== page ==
Soluble cytokines in blood circulation are the signatures of pro-inflammatory response and is a major cause of disease severity and death in several pathogenic occasions including COVID-19 disease process [44,45,46]. The elevated serum cytokine levels, viz. IL-1β and IL-6, near to the extreme higher limits of their reference range in the patients of this study at the time of hospitalization supports the earlier findings in previously published reports [44, 47,48,49]. Therapeutic intervention and COVID-care indenture in 10 days of hospital-stay have marginally diminished the pro-inflammatory serum constituents (IL-1β and IL-6) from their extreme upper limits to a considerable safe zone within the normal reference range. This has shown that an acute surge of pro-inflammatory response is an accompanied phenomenon of SARS-CoV-2 infection and this could be the reason of morbidity and mortality related fatal outcome in the progression of COVID-19 disease.

The other associated risk factors that have got priority as prognostic determinants as well as COVID-19 related diagnostic evaluator in many prevalent studies on COVID-19 disease are C-reactive protein (CRP) [50,51,52,53,54,55,56], ferritin [57,58,59,60,61,62,63], degraded fibrin dimer (D-dimer) [6471], and neutrophil: lymphocyte ratio (N/L) [7279]. All of these COVID-19 specific diagnostic biomarkers remained at extremely higher levels beyond their normally existed limits in human serum. The span of existed concentrations of these markers at any stage of SARS-CoV-2 infection was found too random to justify their margins and thus, beyond the scope to score their discrete proportional limits to assess the degree of severity of the disease. In our 10 days follow up, the concentrations of these markers remained randomly anywhere within the range given in table-4, which was too high to only get convinced about the ensured morbid episode of new SARS-CoV-2 infected COVID-19 disease.

Lastly, the disposition of hyperglycemic severity in subjects suffered from COVID-19 disease was correlated with the blood group of infected subjects along with other clinical comorbidities. This is to note that all the patients in our study were housed in air oxygen mode in hospital ward only and were not critical for using high flow oxygen delivery system in ICU set up. Although hyperglycemic outburst was common in all groups in 30 participants with varying severity; comorbidities like hypertension, coronary artery disease, hypothyroid, irritable bowel syndrome and lung cancer were found discretely present in A, B and O blood group people. No such side effects were observed in subjects with AB blood group, who were only 6.7% of the total participants (n = 30) in present study. A 6% death was evident in all three blood groups except AB type. Hyperglycemic out-turn was also less in AB type group. The comparison of COVID-19 sensitivity in terms of blood group in this study had given a clue that A and B blood group people were more sensitive to COVID-19 infection. On the other hand, between two other groups the AB type was more resistant to COVID-19 infection over O types within the limits of this pilot study. Top of all, the Rh(-) type of all blood groups in present study remained unaffected from either comorbidities or hyperglycemic indenture. Based on our observation, though we can presume a scale of COVID-19 disease sensitivity as Gr-B > Gr-A > Gr-O > Gr-AB; we cannot solicit this result of our pilot study as universal poster. An elaborate study over more people with large number of each of the four blood groups may only give a universal picture about the blood group sensitivity to COVID-19 infection. Scattered interests on blood group sensitivity to Corona virus infection are also not skimpy [79,80,81,82,83,85].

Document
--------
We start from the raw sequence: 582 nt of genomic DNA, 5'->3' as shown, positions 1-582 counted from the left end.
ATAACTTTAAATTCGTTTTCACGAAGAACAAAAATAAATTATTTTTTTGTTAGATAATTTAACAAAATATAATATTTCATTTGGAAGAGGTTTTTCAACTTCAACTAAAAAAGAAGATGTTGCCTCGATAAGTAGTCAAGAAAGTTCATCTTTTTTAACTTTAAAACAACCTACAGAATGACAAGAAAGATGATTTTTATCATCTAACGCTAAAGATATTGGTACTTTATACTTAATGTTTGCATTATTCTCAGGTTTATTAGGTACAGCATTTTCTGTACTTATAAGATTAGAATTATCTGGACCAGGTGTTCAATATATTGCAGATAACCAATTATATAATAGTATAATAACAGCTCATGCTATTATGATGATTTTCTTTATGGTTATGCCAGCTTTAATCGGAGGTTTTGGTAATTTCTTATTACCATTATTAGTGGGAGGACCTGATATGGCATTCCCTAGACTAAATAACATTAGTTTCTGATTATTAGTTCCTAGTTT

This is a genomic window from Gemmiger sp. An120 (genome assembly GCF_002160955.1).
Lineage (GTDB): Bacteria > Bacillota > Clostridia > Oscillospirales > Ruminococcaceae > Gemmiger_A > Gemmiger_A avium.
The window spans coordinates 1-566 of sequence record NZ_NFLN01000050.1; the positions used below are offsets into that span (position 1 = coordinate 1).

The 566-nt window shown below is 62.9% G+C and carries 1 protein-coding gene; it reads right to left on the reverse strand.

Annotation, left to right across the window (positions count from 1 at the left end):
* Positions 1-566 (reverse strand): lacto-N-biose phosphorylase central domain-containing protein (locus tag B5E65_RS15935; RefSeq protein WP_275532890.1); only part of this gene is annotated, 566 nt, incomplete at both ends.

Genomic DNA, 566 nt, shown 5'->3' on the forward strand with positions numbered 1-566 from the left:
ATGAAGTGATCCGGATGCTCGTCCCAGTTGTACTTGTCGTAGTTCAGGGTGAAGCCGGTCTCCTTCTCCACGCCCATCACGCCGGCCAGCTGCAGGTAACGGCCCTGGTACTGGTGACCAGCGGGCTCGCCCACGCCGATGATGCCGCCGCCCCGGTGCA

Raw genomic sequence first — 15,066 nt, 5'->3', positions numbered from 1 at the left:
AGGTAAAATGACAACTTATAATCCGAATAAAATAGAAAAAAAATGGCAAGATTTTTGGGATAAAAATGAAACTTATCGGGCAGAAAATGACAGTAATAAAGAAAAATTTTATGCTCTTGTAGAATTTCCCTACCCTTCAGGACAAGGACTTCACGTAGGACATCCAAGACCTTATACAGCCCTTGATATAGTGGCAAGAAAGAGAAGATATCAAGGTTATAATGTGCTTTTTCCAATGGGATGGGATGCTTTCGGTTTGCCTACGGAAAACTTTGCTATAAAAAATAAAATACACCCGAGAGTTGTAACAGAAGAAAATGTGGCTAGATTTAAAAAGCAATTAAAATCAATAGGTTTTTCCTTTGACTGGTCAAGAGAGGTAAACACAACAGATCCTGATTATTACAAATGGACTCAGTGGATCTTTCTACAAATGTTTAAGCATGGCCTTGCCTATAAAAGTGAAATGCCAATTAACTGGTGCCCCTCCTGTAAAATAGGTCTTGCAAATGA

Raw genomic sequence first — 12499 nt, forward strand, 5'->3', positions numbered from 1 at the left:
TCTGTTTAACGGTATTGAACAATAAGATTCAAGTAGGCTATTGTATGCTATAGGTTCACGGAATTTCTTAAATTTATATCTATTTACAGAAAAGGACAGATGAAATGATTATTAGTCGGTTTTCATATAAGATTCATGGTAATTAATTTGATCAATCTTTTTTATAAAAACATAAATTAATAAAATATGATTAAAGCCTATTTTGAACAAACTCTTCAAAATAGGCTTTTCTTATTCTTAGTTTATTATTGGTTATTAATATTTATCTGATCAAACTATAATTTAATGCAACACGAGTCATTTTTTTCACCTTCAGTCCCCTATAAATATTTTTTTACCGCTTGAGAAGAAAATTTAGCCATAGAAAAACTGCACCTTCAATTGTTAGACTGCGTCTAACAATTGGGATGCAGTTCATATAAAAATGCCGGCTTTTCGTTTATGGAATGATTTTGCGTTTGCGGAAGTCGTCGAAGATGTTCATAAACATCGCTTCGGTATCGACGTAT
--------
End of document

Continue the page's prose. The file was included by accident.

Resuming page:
The results of this study show that hyperglycemia is an associated risk factor along with disease oriented complications to the patients with COVID-19 disease. A post-infection follow-up on glycemic-index and related complexities is therefore, a vital need to the COVID-19 positive subjects.

Conclusions

A post-infection-pro-diabetic disposition is apparent in COVID-19 infected subjects. Hence, disease oriented acute complications are expected in diabetic subjects when they get COVID-19 infection. Thus, existed hyperglycemia is a risk factor for COVID-infected subjects. Therefore, a post-infection follow-up on glycemic-index is the prime need to prevent post infection complexities in COVID-19 infected convalescent subjects. Implementation of guidelines on social measure and awareness of anti-viral interventions may be the only way to prevent COVID-19 transmission.

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Acknowledgements

The authors are thankful to all COVID-19 infected subjects, who volunteered by donating their blood samples to perform this study.

Funding

AIIMS PATNA-COVID-19-Research Intramural Institute Grant (Ref. No. I – 18/543).

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Correspondence to Nimai Chand Chandra.

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Kumar, S., Rai, N., Bansal, A. et al. A Pilot Study on COVID-19 Positive Subjects: An Excerpt of Post-Infection-Pro-Diabetic Disposition & Related Consequences in Correlation to Hepato-Pancreatic Bio-Markers, Pro-Inflammatory Cytokines and Other Risk Factors. Ind J Clin Biochem (2022). https://doi.org/10.1007/s12291-022-01054-8

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Keywords

  • SARS-COV-2
  • COVID-19
  • Hyperglycemia
  • Insulin
  • Glucagon
  • HOMA-IR